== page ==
According to EY’s Renewable Energy Country Attractiveness Index (RECAI), the UK’s appeal as a destination for renewable energy investment is now at its lowest level for almost five years.
The sector is currently weighing the impact of a recent consultation on solar subsidies that will see the UK Government withdraw Renewables Obligation (RO) support for solar projects above 5MW two years earlier than planned, according to professional services firm EY.
In addition, the Government has allocated the majority of the funding available to support renewable energy projects through to 2020.
EY said competition is also intensifying internationally and new dynamic emerging markets are increasingly threatening the UK’s ability to attract investors.
For example, India’s new Modi government is overhauling its energy sector to incite public and private renewables investment.
Brazil, Chile, South Africa and Kenya are developing deployment pipelines and consistent policy support.
EY environmental finance leader Ben Warren said: “What we are seeing is a ‘perfect storm’ of reasons prompting a fall in the appeal of the UK’s renewables market.
“The booming UK solar sector, one of only six markets globally to surpass the 5GW installed capacity, was caught by surprise by the Government’s consultation in May. Legal challenges and investor petitions have been launched in response, urging the Government to give the sector more time and greater policy stability to compete with conventional fuels.
“At the same time there is simply not much left in the pot. 60% of the funding available has already been allocated leaving investors and developers concerned about budgetary constraints for future projects.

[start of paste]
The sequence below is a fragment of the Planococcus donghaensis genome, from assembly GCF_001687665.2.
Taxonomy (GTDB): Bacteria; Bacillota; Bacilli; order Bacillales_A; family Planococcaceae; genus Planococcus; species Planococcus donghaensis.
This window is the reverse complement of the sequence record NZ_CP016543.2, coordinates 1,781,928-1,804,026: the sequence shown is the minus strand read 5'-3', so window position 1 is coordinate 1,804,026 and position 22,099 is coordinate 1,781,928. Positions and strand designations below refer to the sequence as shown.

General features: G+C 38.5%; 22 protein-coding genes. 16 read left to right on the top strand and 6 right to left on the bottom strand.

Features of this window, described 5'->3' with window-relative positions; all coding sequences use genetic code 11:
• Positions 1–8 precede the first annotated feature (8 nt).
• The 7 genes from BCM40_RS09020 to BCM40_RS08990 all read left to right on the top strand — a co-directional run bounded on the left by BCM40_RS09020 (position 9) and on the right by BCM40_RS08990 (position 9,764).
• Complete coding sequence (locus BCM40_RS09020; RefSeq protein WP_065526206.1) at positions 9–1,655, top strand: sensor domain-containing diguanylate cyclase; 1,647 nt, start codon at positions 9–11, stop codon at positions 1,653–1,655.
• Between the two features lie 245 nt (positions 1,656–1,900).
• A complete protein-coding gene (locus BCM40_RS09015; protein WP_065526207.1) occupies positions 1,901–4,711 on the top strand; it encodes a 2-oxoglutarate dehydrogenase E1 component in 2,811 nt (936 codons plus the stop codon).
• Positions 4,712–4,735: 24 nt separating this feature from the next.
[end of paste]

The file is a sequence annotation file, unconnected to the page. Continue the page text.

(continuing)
“To continue to compete for international capital, the UK’s market reform and upcoming Contract for Difference (CfDs) regime will have to go a long way to repair the damage or recent policy mishaps.”
China returns to the top for the first time since May 2013 while Europe and the US continue to lose ground to emerging markets, according to the RECAI, which ranks 40 renewables markets on their attractiveness in the eyes of investors.
The latest report highlights that Europe is currently at an inflexion point, striving to become a global sector leader but facing strained infrastructure and supply capabilities.
Mr Warren concluded: “Consumers, including home owners, commercial businesses and corporations, are becoming more empowered to take control of their own energy supply and demand.
“As a result, investors are also becoming increasingly motivated and empowered. This is not only driving the democratisation of energy, but is also channeling significant volumes of capital to where they are most needed.
“Looking forward, advancements in technology, changes in policy, and continuous reduction in cost will enhance the new energy landscape and drive affordable, reliable and low carbon energy in more areas around the globe.”